Law Enforcement News

Vol. XXVI, No. 532 A publication of John Jay College of Criminal Justice/CUNY April 30, 2000

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In this issue:

Around The Nation: A coast-to-coast roundup of police news.
People & Places: Police K-9 is a hard bargain; 120-mile foot pursuit; hare-raising stories.
Collateral damage: Fallout from Elian Gonzalez case claims the career of Miami chief.
Enough’s enough: Prosecutors tell Feds, “Handle your own drug cases.”
Missing in action: Auditors find more cash gone from PD’s evidence room.
A cop named sue: Cleared in assault, officer takes his accusers to court.
Down on the farm: Rustling, poaching & California’s Rural Crime School.
Agony & Ecstasy: Customs Service leads the charge against growing drug fad.
Good will is priceless: Town’s police force gets a new lease on life.
High-tech hopes: Department sees advanced fingerprint device as answer to clearance concerns.
Forum: Former police lieutenant & expert witness reflects on the Diallo case.
Look, but don’t touch: Supreme Court’s new curb on luggage searches.
Ground zero: Frustrated ranchers take illegal-alien problem into their own hands.
Two-fers: Police in Michigan, Washington nab elusive serial killers.
House of horrors: Working in an NYPD station house can be hazardous to a cop’s health.

 
Louisville sluggers?
PD tries to get a handle on overlooked, underreported use of force

      After an investigative series published recently by The Louisville Courier-Journal raised a number of disturbing questions about how use-of force reports are processed by the city’s police department, the discretion officers now have in filling out such forms will be sharply reined in under a policy initiated this month by Acting Police Chief Greg Smith and Public Safety Director Ron Ricucci.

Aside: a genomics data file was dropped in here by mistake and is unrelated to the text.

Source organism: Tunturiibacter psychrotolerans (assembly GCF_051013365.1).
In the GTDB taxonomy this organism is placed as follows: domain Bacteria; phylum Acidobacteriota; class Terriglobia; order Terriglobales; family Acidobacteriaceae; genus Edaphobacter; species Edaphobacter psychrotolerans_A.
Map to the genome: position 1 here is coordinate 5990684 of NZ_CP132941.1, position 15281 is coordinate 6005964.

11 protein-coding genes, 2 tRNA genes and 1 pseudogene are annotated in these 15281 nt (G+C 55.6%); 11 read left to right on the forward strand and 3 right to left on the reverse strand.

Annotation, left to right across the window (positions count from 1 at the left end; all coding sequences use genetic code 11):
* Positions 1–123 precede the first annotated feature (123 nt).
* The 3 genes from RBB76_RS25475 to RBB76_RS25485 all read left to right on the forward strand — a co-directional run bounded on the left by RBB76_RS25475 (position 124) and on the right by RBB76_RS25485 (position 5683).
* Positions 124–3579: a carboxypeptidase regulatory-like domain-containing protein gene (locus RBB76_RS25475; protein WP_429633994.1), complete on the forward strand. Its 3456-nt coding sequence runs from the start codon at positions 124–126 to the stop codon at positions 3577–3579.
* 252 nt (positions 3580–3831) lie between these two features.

Under the new guidelines, the filing of use-of-force forms will be required each time an officer charges a suspect with resisting arrest. The change could foreseeably increase more than fivefold the number of reports filed each year, from approximately 210 to as many as 1,100 a year. The department will also make greater use of an early-intervention system, Smith told the Board of Aldermen at a meeting called in April to discuss the newspaper’s findings...


Boom times for Fed law enforcement, with most growth in protecting borders

      Growth within the ranks of the Immigration and Naturalization Service between 1996 and 1998 accounts for nearly half of an 11-percent increase in the number of full-time sworn personnel employed by federal law enforcement agencies during that period, and more than half of the increase within INS can be attributed to the hiring of more Border Patrol officers, according to a report released in March by the Bureau of Justice Statistics.
      Between 1996 and 1998, the number of federal law enforcement personnel rose by some 8,000 officers, to a total of 83,000. The largest hike in both number and percentage of staff was found in the INS, which swelled its ranks by 4,149 officers and grew by 33 percent. In its Border Patrol division, the number of officers rose from 5,441 in 1996 to 7,714 two years later — a hike of 42 percent...